AS a young Mediterranean woman, I am no stranger to the moustache.
Not on my own face, you understand. I mean one that can dress a man’s upper lip.
I say this because my dad has impressive facial hair. I mean a full-on follicle frenzy on his face.
Growing up, I remember other dads picking up their children from school. They would arrive at the playground clean-shaven, with their chins visible.
Then my beloved Dad, Antonio Jose, would appear.
He would proudly arrive at 3pm with five o’clock shadow sitting below a tash that would rival that of a Freddie Mercury on steroids.
Facial hair is complex.
It can signify not only an evolved man’s post-pubescent prowess, but throughout history has represented social status, image and even religion.
While the moustache may have fallen out of favour as a facial fashion accessory (unless you’re a trendy lad from east London) it is still the culmination of testosterone.
So, perhaps it’s apt that the moustache should be used to symbolise the health of all things man.
Of course, I’m referring to Movember.
The month ‘formerly known as November’ is dedicated to growing a moustache and raising awareness for men’s health, specifically prostate and testicular cancer.
QPR players are some of the ambassadors sporting a moustache for causes like The Prostate Cancer charity and the Institute of Cancer Research.
Joey Barton, Shaun Wright-Phillips and the heavily handle-barred Shaun Derry are adorning the back pages with their Movember marvels.
Since its humble beginnings in 2003, the awareness month has grown into a global movement inspiring more than 1.1 million men to participate.
I met a team of four Movember men from the London-based asset management consultancy, Insight Investment.
The group, dubbed The Mochete Banditos, have so far raised £520.
El Marinho, 44, said: “Even though I’ve had what many people have called a ‘Brazilian’ on my bottom lip for years, I can’t get used to seeing myself with a big 70s bad-guy moustache.”
It really was impressive. Thick black lines swept his entire upper lip and travelled to his chin. His wife even offered to sponsor him more if he allowed her to style it. El said it was like being part of an exclusive club.
“By taking part in Movember any man will be looked upon with respect for supporting a worthy cause,” he said. “Even if their moustache looks like it will blow away in the next gust of wind.”
So do men bond in their moustache-growing efforts? Or does the rate you can grow a moustache, and at what density, separate the boys from the men?
Sandeep Pankhania, 33, said: “It’s a bonus to show up a colleague who doesn’t have a hope in growing a Mo, even in a whole month.”
I sensed a slight whiff of competition.
“It's not what you grow but how you wear it that counts,” Gavin Tommey, 41, added.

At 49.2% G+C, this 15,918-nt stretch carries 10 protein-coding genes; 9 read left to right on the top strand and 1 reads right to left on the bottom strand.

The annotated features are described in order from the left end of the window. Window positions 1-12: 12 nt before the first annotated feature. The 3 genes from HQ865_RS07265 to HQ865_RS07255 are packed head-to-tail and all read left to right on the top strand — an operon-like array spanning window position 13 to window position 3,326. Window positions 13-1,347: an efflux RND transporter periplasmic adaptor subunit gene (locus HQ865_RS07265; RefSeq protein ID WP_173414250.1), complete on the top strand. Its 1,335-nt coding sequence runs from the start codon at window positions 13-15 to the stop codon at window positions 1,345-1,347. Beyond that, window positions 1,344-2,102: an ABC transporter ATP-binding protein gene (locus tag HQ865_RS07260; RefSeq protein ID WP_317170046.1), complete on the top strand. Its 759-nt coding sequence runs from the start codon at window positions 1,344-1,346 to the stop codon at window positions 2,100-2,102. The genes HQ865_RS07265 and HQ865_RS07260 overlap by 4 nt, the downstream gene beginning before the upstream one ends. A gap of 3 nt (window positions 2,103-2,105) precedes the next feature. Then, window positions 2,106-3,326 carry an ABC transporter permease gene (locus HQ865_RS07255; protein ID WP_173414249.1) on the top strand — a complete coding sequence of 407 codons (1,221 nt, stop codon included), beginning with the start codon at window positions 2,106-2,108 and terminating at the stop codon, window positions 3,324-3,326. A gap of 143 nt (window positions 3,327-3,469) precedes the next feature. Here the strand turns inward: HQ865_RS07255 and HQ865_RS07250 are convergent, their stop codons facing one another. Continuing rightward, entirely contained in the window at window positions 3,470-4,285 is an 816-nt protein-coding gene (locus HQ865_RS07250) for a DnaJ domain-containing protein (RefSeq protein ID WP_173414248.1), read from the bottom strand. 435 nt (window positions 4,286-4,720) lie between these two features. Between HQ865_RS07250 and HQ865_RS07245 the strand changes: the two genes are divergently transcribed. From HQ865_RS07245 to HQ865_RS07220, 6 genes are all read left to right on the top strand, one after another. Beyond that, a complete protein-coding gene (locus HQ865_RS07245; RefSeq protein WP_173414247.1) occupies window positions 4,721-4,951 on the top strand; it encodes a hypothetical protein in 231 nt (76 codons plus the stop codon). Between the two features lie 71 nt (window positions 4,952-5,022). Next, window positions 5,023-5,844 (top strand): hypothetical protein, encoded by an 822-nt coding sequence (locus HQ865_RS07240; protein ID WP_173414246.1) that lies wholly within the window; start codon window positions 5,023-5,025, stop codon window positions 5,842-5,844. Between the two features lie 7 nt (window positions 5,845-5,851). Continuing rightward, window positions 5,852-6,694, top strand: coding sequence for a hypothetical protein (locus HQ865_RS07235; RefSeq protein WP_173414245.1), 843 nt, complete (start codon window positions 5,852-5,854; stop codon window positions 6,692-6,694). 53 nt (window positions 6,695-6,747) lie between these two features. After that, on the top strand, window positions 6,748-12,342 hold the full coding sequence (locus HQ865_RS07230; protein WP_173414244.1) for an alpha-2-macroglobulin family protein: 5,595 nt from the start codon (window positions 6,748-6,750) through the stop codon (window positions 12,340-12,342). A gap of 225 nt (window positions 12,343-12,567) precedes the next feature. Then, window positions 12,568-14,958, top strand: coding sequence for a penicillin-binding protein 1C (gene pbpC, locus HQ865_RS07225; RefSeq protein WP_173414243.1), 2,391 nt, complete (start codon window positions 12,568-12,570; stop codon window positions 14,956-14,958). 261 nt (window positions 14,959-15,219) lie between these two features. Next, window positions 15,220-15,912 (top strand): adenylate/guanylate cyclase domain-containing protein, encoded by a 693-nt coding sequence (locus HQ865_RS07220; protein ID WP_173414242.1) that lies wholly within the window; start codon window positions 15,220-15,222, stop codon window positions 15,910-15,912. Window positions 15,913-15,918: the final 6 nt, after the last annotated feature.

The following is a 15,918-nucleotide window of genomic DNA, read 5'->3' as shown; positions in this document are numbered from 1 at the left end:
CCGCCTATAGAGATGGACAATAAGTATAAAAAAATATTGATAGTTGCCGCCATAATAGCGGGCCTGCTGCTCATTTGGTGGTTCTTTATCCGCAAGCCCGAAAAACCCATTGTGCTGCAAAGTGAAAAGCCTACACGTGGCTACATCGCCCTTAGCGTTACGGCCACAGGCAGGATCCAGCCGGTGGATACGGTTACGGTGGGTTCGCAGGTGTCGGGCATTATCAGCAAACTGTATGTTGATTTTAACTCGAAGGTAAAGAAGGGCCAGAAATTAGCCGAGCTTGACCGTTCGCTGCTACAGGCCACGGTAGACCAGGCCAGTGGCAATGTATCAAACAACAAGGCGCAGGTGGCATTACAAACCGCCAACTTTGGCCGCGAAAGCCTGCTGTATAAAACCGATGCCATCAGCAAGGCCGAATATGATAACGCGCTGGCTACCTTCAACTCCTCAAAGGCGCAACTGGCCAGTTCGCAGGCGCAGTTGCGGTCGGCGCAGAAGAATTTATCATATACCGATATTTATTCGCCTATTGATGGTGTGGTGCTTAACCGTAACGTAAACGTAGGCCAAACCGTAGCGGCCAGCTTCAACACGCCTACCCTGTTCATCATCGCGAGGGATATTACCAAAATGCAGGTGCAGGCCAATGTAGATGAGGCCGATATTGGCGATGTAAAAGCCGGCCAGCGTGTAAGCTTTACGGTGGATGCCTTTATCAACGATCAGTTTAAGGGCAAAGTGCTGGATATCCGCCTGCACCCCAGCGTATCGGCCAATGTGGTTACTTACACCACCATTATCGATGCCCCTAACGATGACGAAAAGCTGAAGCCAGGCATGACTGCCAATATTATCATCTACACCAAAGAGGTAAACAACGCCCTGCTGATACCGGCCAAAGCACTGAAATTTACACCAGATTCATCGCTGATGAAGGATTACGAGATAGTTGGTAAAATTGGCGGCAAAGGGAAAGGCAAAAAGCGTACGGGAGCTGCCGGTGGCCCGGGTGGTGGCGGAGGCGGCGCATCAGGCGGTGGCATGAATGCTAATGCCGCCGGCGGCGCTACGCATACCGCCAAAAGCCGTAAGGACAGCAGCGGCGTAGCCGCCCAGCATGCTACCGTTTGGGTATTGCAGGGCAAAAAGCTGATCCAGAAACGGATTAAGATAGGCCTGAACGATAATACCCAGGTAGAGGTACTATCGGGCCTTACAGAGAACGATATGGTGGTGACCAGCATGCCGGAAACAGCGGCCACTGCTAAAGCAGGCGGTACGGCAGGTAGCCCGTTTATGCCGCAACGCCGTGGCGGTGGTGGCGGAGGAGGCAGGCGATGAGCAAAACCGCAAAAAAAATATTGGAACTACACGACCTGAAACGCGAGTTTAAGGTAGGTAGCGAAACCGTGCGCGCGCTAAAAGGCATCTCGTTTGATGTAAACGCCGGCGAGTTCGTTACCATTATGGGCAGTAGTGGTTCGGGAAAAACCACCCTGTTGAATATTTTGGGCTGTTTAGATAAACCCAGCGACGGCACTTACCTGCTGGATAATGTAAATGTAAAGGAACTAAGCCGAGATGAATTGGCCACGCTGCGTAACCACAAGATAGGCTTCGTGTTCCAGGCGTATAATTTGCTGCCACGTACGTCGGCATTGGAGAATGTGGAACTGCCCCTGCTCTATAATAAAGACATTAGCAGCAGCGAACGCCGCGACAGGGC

“I think Confucius once said - or was it Tom Selleck? Anyway someone with a mo said: 'A man may grow a moustache but it's the moustache that grows the man'.”
Gavin has personal motivations for his Movember effort. His grandfather died of prostate cancer and his father is currently fighting it.
He said: “Things are looking good for him.”
But it's only good research and - this is the most important thing - early diagnosis that will save him.”
One in nine men will be diagnosed with prostate cancer in the UK with one man being diagnosed every 15 minutes.
With men 80 per cent less likely to visit their GP than women in the UK, it leaves men more vulnerable to miss early signs of prostate and testicular cancer.
Doctors advise men over 40 to ask for a PSA blood test, which checks for levels of a prostate-specific antigen hormone which could indicate a problem.
This is the vulnerability Movember tries to redress.
And it works.
David McGranaghan, 25, said that, a few months after his first Movember in 2008, one of the fund-raisers in his team was diagnosed with prostate cancer.
It was detected because he had learned of the symptoms during Movember and has since had the all-clear.
“Just by us having a little bit of fun, it has saved a good friend of mine and, for that reason, I have kept up growing my mo every year,” he added.
I was taken aback.
Something that I first thought was an amusing cultural movement has proved to be life-saving.
It seems no amount of social ridicule can put off a true Movember man.
David managed to grow a moustache back in 2008, but it was so fair that a lady gave him black mascara to make it show up for a picture.
“The rest of the team gave me so much grief over that,” he said.
As December is with us and men finally reach for the razor, Movember UK rates this year as the most successful to date.
So, I pass on my hearty congratulations.
As a female, I feel I am a mere observer to this worthwhile social phenomenon.
But I’m doing my bit. I’ve convinced my Dad to take part next year He’s got the facial hair foundations, helped by his Mediterranean genes, so he might as well put it to a good cause.
He’s my very own Mov-hombre.
You can register to participate or donate at www.movember.com